C.P.E. BACH: Der Frühling. Sinfonia in A min. for 2 Violins & Basso Continuo. 3 Arias for Tenor, WQ 211. Trio Sonata in B-flat for 2 Violins & Basso Continuo. Fürsten Sind am Lebensziele, WQ 214. Selma, WQ 236. Sonatina in D min., WQ 104 / Café Zimmermann; Rupert Charlesworth, tenor / Alpha 257
The astonishing rise of Carl Philipp Emanuel Bach in my own lifetime from “one of Bach’s sons” to his present status as one of the most creative and influential of 18th-century composers has been, for me at least, extremely gratifying. I can still remember when his own Magnificat in D was first issued on a recording in the early 1970s; critics were astonished to discover a voice that was equally as masterful as his father but one that struck out on an entirely new path of melodic and harmonic invention. Mind you, C.P.E. Bach was always respectful of his father. When he was one of the court composers for Frederick the Great in Prussia, he had his father come and visit the court, following which—as a gift for the King—J.S. Bach wrote his Musical Offering. Shortly after his father’s death, both he and his older brother Wilhelm Friedemann poured their own money into the publication of their father’s Art of Fugue, which did so poorly that it barely sold 30 copies in three years. And much later, when he was settled in Hamburg, he mounted a performance of part of his father’s Mass in B Minor. Yet there was no question, once he left Friedrich’s service, that his individuality as a composer really blossomed.
The performances on this disc suffer to some degree from the cramped, whining sound of straight tone violins, but for the most part Café Zimmermann plays with great brio and, thank goodness, dynamics and lyricism. And even from the very first piece, Der Fühling, one is immediately aware of C.P.E. Bach’s genius. What starts out like a conventional Classical-era aria eventually morphs into a highly diverse and wholly unpredictable work in which the harmonies slip-slide up, down and sideways, the melodic line breaks up into little cells, and keeps going in directions entirely different from what the listener expects. This was the kind of genius that one also hears in his symphonies, which have to be among the most precious and unusual works of the entire Classical era. Even Mozart admired “the great Bach’s” genius, though he was personal friends with his younger brother Johann Christian Bach. Ironically, no biographical information is provided in the booklet on the very fine tenor Rupert Charlesworth. I had to go online to discover that he is a British tenor who graduated from the Royal Academy of Music, was a 2011 Academy Laureate of the Festival d’Aix-en-Provence, and won both First Prize and Audience Prize at the 2013 Handel Singing Competition.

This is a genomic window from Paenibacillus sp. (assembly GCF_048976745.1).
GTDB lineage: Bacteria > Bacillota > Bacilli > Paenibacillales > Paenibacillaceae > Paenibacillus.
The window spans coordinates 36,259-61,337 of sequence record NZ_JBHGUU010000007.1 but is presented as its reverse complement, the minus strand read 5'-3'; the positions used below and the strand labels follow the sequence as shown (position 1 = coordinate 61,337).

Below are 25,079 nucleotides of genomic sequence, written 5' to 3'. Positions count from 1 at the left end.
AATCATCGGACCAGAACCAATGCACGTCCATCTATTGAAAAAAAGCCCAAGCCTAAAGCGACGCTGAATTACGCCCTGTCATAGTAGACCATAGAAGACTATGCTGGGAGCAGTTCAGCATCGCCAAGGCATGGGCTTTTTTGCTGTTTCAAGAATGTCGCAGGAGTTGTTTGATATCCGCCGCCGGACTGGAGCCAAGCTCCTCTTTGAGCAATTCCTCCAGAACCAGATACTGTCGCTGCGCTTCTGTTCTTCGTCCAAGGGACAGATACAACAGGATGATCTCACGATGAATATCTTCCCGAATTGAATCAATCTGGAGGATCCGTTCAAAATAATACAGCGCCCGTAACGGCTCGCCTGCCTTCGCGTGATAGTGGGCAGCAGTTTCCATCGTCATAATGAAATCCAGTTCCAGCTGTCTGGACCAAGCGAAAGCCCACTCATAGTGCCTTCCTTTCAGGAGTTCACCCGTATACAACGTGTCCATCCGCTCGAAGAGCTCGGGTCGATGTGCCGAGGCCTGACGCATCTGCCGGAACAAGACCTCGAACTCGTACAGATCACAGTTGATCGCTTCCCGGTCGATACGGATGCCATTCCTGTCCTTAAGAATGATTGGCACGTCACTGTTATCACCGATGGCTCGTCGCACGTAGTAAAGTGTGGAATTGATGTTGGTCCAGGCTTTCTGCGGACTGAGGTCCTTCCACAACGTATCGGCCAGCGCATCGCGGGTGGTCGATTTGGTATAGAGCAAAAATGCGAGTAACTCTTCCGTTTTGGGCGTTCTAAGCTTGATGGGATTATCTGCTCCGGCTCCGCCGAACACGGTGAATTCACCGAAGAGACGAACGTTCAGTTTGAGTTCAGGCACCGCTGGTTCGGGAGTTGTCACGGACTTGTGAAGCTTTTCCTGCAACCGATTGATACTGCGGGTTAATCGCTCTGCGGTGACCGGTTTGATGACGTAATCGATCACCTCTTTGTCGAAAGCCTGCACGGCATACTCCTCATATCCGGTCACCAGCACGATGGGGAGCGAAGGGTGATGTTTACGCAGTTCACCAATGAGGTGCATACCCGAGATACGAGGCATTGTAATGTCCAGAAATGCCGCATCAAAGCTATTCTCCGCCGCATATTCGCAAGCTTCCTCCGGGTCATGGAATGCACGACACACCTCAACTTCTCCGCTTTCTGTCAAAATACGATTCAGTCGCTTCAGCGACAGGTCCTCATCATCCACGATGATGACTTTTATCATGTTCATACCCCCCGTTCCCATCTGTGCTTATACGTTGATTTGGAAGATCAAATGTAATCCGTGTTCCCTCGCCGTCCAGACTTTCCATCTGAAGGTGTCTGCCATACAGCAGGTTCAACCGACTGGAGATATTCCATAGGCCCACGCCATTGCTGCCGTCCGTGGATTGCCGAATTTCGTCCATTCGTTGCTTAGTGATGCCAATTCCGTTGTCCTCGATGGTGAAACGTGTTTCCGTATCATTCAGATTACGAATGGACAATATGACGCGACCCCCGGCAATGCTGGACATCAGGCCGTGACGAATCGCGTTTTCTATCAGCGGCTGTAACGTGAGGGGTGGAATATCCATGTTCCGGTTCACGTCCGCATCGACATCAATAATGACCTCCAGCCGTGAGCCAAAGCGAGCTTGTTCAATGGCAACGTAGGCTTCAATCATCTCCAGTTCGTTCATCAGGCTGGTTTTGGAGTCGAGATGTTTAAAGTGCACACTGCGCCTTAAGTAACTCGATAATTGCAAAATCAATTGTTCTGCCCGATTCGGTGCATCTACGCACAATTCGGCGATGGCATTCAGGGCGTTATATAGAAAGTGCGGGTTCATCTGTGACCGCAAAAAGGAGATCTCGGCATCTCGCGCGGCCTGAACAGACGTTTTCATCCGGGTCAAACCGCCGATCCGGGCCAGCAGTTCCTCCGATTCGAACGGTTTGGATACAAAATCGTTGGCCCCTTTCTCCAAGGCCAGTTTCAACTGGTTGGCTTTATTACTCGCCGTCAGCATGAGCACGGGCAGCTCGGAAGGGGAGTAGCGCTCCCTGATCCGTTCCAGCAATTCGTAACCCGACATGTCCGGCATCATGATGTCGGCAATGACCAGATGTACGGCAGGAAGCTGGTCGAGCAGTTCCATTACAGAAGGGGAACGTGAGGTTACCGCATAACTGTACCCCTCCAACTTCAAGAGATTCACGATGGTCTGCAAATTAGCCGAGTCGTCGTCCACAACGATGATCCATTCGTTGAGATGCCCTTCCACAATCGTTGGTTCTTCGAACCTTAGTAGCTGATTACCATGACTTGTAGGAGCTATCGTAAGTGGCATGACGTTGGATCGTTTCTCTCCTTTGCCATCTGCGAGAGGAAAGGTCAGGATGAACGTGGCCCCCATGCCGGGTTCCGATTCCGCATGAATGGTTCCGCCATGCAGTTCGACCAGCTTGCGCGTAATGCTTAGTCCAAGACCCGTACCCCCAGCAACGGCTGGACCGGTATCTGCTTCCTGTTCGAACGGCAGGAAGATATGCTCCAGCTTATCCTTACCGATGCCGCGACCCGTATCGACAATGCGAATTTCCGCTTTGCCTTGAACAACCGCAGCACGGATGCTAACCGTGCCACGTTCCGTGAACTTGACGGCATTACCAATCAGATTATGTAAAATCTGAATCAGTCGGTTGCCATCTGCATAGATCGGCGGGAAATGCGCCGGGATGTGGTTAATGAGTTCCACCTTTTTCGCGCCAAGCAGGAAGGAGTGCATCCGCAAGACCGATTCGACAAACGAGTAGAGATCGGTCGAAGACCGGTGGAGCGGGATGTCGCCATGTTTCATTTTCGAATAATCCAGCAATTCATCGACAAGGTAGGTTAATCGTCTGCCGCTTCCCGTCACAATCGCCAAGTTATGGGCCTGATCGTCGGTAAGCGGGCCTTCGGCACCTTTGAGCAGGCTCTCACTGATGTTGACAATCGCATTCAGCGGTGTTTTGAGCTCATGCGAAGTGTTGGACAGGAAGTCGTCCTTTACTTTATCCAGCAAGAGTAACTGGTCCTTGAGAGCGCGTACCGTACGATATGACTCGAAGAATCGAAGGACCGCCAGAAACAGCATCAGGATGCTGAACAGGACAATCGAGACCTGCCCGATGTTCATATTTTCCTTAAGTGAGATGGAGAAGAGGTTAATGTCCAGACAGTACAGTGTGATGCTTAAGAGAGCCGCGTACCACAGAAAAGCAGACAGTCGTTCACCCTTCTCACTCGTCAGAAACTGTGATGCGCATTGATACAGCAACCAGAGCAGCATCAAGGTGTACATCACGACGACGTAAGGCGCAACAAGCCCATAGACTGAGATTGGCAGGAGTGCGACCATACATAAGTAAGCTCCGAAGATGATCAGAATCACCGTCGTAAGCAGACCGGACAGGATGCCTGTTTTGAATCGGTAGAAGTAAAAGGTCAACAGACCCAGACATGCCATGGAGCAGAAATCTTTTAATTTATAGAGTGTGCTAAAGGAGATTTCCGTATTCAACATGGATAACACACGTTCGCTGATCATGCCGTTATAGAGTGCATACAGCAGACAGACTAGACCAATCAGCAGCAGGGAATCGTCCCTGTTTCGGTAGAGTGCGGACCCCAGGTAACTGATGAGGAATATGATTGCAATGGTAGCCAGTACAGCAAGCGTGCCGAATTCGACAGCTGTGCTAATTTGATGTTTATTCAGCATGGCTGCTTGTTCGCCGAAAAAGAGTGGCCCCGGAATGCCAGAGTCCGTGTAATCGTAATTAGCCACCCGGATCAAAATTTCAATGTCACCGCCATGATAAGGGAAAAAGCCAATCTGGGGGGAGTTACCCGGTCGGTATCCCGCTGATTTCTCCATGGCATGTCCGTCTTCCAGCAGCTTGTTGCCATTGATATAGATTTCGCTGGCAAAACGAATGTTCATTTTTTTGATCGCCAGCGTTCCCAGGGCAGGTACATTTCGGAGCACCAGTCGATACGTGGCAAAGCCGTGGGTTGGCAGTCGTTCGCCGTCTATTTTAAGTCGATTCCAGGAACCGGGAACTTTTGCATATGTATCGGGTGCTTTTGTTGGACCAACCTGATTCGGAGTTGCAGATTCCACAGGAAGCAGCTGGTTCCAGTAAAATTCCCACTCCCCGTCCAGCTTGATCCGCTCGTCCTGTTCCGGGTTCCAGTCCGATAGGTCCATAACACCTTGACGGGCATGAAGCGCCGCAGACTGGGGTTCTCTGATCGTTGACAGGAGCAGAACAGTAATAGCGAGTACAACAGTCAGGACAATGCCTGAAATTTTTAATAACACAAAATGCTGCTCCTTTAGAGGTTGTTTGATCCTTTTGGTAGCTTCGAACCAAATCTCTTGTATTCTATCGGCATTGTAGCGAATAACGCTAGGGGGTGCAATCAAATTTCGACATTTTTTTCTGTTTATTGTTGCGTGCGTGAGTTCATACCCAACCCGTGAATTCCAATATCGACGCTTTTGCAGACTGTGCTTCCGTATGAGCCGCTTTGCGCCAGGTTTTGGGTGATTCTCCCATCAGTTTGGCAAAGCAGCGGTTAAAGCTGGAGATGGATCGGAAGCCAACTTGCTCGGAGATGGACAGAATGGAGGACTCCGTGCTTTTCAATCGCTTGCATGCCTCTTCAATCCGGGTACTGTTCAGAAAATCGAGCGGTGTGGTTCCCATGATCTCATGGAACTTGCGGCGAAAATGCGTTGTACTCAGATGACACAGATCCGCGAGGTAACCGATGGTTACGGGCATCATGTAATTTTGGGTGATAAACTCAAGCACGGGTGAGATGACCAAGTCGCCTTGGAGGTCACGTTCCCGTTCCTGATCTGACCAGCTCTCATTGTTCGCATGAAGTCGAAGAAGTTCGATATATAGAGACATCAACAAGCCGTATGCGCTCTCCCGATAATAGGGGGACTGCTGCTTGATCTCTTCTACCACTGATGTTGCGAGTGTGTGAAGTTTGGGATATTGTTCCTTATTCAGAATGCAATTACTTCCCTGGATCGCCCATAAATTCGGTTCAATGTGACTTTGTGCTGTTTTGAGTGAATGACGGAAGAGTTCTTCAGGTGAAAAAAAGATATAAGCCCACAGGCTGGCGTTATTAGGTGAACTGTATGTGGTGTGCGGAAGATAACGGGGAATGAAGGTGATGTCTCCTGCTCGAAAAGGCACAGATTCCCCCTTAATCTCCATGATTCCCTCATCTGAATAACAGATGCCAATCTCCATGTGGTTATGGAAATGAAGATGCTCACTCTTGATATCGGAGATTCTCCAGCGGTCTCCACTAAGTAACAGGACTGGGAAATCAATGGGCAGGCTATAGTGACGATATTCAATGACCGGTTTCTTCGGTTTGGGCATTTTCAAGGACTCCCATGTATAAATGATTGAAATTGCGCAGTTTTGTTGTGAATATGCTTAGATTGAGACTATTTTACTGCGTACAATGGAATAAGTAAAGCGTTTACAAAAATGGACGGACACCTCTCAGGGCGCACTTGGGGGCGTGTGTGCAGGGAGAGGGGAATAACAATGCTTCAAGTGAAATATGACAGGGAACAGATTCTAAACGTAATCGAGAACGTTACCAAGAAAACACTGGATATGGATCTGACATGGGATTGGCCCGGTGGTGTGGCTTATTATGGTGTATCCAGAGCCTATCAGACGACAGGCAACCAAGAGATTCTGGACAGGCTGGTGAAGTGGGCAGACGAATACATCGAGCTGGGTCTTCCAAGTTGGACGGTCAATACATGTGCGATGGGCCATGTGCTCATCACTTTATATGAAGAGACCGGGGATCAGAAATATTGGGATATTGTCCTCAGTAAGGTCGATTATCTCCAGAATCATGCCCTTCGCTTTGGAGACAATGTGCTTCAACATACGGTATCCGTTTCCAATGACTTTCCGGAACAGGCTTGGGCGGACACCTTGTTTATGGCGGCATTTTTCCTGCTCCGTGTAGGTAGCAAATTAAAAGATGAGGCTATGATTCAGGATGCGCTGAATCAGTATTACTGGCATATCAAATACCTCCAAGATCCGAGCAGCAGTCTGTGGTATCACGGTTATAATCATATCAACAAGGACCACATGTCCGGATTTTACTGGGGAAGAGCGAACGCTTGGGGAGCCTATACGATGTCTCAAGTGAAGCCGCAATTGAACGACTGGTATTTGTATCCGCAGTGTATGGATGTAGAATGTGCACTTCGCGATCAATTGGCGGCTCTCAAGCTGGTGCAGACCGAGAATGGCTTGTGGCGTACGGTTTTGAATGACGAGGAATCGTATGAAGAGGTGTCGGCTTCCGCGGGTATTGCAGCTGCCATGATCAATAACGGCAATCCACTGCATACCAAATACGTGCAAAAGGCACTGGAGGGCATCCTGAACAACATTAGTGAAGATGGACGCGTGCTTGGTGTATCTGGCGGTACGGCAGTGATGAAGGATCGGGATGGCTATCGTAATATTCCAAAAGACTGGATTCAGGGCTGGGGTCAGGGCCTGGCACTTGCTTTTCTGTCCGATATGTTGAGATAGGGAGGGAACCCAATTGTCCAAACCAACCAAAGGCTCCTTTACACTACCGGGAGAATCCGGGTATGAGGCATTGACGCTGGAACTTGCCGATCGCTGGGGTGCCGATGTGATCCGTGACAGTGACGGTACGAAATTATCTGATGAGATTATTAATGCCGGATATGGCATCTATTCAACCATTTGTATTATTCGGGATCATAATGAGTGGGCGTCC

It is in the instrumental Sinfonia and the trio sonata that the inherent weakness and false musicality of the edgy-straight-tone style manifests itself most. Here, the ugly sounds of bows scraping strings without any mercy for the poor listener recall what some 18th-century music critics complained of, that some of the poorer orchestras could not be listened to up close because the scrape of bows on strings was too abrasive for the listener to tolerate, but that they sounded a little better when one heard them from a distance. So you see, dear reader, this is what these “straight-tone” people are trying to accomplish: they want to make their listeners feel uncomfortable and hate the sound of their instruments because that’s what is “authentic” to them. Real, authentic repulsion towards classical music.
That being said, the music itself is interesting and would certainly have benefited from a less strictly dogmatic application of these aesthetics. Even in the most formally conventional movements, Bach had his own peculiar musical vocabulary, and in such moments as the last movement one hears his effective use of dramatic contrast between a hard, strict sort of march beat and more lyrical episodes in between. A sudden decelerando in the middle is yet another unexpected moment, which repeats itself near the end.
In the Three Arias, there are more delightful surprises from Bach, although in these pieces I came to realize that Charlesworth, for all his vocal prowess, is an essentially one-dimensional and uninteresting interpreter. Ironically, the Trio Sonata in B-flat only has a few features of interest or individuality about it, particularly in the second movement.
Of the remaining pieces on this disc, pride of place goes to the brief cantata Selma, set to a poem by Johann Heinrich Voss. This, according to the notes, started out as a song with piano. Perhaps the strangest thing about Selma is that the music stops right in the middle of nowhere. Strange indeed. The final Keyboard Sonatina in D minor is one of Bach’s real gems, a delightful piece with unusual touches but not too outré for the average listener. Here, at least, Café Zimmermann modifies its bow pressure on the strings to produce an almost lovely sound, and the interplay of the winds (two flutes and two horns) is carefully crafted. An excellent piece, indeed…almost as great as some of his symphonies!
Although this disc is a bit of a mixed bag, I give it an eventual one thumb up, primarily for the high quality of most of the works presented here but also for the excellent performance style in the two cantatas and the Sonatina.
—© 2016 Lynn René Bayley